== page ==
Regulations governing New Zealand’s medical cannabis programme, released today by Health Minister David Clark, are an improvement on the earlier draft rules, but the success of the scheme will be measured by whether patients get better access to essential medicines, says the New Zealand Drug Foundation.
The regulations allow a New Zealand-based industry that can cultivate cannabis and develop a range of medicinal products for patients with a doctor’s prescription. Quality standards and prescriber guidelines are covered by the regulations, which also allows the importation of medicines produced overseas.
Earlier draft guidelines had been widely criticised by patient, medical and industry organisations for limiting prescribing to specialists only, which would have created barriers for many patients. These restrictions have been removed, allowing GPs to prescribe approved products.
“Patients need to be at the centre of the medicinal cannabis scheme and any barriers in their way need to be removed,” said Ross Bell, NZ Drug Foundation Executive Director.
“Limiting prescribing to a small group of specialists would have left many patients without access, so we are very pleased to see this restriction lifted. But a major barrier is still in place, being the cost of medicines, which face major hurdles in obtaining Pharmac or other price subsidies,” said Mr Bell.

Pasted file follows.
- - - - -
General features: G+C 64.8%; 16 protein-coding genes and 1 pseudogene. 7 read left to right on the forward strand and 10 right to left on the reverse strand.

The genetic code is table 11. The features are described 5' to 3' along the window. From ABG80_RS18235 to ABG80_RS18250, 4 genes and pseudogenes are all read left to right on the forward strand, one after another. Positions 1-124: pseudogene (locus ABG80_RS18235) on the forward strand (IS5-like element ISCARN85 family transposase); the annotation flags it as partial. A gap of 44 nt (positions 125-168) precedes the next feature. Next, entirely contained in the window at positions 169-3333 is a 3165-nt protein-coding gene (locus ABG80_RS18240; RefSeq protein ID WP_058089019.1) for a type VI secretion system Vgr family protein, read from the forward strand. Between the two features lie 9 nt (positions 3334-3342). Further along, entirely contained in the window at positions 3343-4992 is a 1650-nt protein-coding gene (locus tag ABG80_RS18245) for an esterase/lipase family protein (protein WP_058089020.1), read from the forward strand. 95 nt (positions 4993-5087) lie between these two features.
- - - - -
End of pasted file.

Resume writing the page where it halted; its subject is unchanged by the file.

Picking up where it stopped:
“We are also disappointed that the regulations don’t extend the exemption from prosecution, available to patients in palliative care who access unapproved cannabis medicines, to a wider range of patients and their carers, and so-called ‘Green Fairies’. We know that when patients are not able to obtain medicines from the formal scheme, particularly because of cost, they will buy from the informal, illicit market, and face the risk of criminalisation.
“We will continue to advocate for these patients and those who provide their medicine.
“Ultimately the medical cannabis scheme will be judged on whether all patients who would benefit from these medicines are able to access these from their doctor at a reasonable cost. If the regulations prove too strict and the cost too high, we would expect the government to make rapid adjustments to the rules.”
Survey participants also reported that barriers to accessing services, resources and information were high.
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95% of respondents reported positive effects, in a study that looked at both prescription and black market cannabis use.